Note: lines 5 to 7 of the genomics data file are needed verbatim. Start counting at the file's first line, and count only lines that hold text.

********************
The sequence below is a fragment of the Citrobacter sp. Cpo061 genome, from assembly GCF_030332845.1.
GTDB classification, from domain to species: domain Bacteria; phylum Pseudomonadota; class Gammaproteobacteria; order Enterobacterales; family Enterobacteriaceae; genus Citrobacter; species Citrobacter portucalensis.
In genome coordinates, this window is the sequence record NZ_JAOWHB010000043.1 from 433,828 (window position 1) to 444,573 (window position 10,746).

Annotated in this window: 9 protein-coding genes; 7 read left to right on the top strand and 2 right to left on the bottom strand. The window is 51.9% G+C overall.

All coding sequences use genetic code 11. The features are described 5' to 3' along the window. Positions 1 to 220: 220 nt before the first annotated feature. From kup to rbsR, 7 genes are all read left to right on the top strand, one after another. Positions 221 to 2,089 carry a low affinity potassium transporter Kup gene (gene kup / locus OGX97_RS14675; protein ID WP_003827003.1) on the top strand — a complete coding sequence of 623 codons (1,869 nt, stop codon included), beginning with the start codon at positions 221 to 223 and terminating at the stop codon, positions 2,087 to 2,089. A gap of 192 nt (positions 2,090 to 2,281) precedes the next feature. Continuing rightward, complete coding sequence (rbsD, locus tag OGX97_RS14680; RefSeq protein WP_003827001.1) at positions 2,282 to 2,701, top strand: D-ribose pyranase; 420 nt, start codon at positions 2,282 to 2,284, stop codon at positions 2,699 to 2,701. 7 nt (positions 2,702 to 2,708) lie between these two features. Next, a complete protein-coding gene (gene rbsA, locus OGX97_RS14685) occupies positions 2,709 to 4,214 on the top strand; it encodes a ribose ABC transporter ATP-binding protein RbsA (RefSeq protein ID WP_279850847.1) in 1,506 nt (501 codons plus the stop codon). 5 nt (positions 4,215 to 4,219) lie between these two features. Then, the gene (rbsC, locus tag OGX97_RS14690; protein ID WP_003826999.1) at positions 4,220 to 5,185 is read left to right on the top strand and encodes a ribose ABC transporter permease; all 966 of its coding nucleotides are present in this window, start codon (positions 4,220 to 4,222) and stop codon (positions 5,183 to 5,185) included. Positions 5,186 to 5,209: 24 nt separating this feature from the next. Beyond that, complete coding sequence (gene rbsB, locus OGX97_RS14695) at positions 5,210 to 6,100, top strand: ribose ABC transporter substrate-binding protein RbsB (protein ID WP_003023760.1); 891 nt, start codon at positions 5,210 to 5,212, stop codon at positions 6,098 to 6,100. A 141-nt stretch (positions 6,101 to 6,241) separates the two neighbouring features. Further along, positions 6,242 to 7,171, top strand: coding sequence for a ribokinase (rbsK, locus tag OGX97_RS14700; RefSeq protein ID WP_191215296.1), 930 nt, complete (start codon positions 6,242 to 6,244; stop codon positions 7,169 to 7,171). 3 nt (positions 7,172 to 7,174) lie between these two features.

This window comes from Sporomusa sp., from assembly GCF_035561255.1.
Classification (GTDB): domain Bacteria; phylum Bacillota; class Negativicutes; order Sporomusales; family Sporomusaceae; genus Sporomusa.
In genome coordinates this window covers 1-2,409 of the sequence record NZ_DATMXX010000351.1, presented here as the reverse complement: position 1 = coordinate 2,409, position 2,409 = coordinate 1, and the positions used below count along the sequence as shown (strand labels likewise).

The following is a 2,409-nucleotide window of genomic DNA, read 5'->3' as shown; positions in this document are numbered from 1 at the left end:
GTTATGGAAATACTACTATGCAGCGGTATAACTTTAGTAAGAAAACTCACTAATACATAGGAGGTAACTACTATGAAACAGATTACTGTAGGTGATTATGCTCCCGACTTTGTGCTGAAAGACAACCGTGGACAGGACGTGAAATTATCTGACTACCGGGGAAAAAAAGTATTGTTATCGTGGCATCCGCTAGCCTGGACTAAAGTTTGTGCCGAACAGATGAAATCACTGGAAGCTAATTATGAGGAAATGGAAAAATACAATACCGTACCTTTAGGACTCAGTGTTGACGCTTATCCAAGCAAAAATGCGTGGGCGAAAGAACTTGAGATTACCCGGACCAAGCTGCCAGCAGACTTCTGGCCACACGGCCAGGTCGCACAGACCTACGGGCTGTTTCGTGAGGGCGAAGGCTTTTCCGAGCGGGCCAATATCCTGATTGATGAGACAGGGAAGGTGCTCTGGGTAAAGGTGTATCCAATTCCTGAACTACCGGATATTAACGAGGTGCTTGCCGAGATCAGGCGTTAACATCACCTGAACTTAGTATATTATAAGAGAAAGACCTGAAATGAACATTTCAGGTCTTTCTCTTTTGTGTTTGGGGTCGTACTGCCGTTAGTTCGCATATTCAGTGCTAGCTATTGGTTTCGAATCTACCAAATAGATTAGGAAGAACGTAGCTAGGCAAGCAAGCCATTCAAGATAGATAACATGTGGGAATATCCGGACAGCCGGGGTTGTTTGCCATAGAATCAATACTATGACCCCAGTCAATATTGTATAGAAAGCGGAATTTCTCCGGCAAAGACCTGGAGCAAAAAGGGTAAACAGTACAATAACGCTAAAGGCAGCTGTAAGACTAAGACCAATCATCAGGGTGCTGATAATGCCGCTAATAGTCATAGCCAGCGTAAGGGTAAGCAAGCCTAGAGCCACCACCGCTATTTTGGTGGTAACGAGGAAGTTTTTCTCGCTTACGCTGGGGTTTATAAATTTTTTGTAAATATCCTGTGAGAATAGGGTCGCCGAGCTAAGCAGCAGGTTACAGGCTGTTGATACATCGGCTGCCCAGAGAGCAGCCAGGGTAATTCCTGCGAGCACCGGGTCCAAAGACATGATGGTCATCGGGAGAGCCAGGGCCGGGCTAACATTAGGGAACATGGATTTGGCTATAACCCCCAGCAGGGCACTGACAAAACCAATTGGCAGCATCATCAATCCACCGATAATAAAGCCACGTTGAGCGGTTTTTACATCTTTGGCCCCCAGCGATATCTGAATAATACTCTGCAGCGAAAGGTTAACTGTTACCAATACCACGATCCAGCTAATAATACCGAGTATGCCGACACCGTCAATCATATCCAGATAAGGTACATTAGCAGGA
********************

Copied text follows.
All coding sequences use genetic code 11. The features are described 5' to 3' along the window. Positions 1 to 220: 220 nt before the first annotated feature. From kup to rbsR, 7 genes are all read left to right on the top strand, one after another. Positions 221 to 2,089 carry a low affinity potassium transporter Kup gene (gene kup / locus OGX97_RS14675; protein ID WP_003827003.1) on the top strand — a complete coding sequence of 623 codons (1,869 nt, stop codon included), beginning with the start codon at positions 221 to 223 and terminating at the stop codon, positions 2,087 to 2,089. A gap of 192 nt (positions 2,090 to 2,281) precedes the next feature. Continuing rightward, complete coding sequence (rbsD, locus tag OGX97_RS14680; RefSeq protein WP_003827001.1) at positions 2,282 to 2,701, top strand: D-ribose pyranase; 420 nt, start codon at positions 2,282 to 2,284, stop codon at positions 2,699 to 2,701. 7 nt (positions 2,702 to 2,708) lie between these two features. Next, a complete protein-coding gene (gene rbsA, locus OGX97_RS14685) occupies positions 2,709 to 4,214 on the top strand; it encodes a ribose ABC transporter ATP-binding protein RbsA (RefSeq protein ID WP_279850847.1) in 1,506 nt (501 codons plus the stop codon). 5 nt (positions 4,215 to 4,219) lie between these two features. Then, the gene (rbsC, locus tag OGX97_RS14690; protein ID WP_003826999.1) at positions 4,220 to 5,185 is read left to right on the top strand and encodes a ribose ABC transporter permease; all 966 of its coding nucleotides are present in this window, start codon (positions 4,220 to 4,222) and stop codon (positions 5,183 to 5,185) included. Positions 5,186 to 5,209: 24 nt separating this feature from the next. Beyond that, complete coding sequence (gene rbsB, locus OGX97_RS14695) at positions 5,210 to 6,100, top strand: ribose ABC transporter substrate-binding protein RbsB (protein ID WP_003023760.1); 891 nt, start codon at positions 5,210 to 5,212, stop codon at positions 6,098 to 6,100. A 141-nt stretch (positions 6,101 to 6,241) separates the two neighbouring features. Further along, positions 6,242 to 7,171, top strand: coding sequence for a ribokinase (rbsK, locus tag OGX97_RS14700; RefSeq protein ID WP_191215296.1), 930 nt, complete (start codon positions 6,242 to 6,244; stop codon positions 7,169 to 7,171). 3 nt (positions 7,172 to 7,174) lie between these two features.

This window comes from Sporomusa sp., from assembly GCF_035561255.1.
Classification (GTDB): domain Bacteria; phylum Bacillota; class Negativicutes; order Sporomusales; family Sporomusaceae; genus Sporomusa.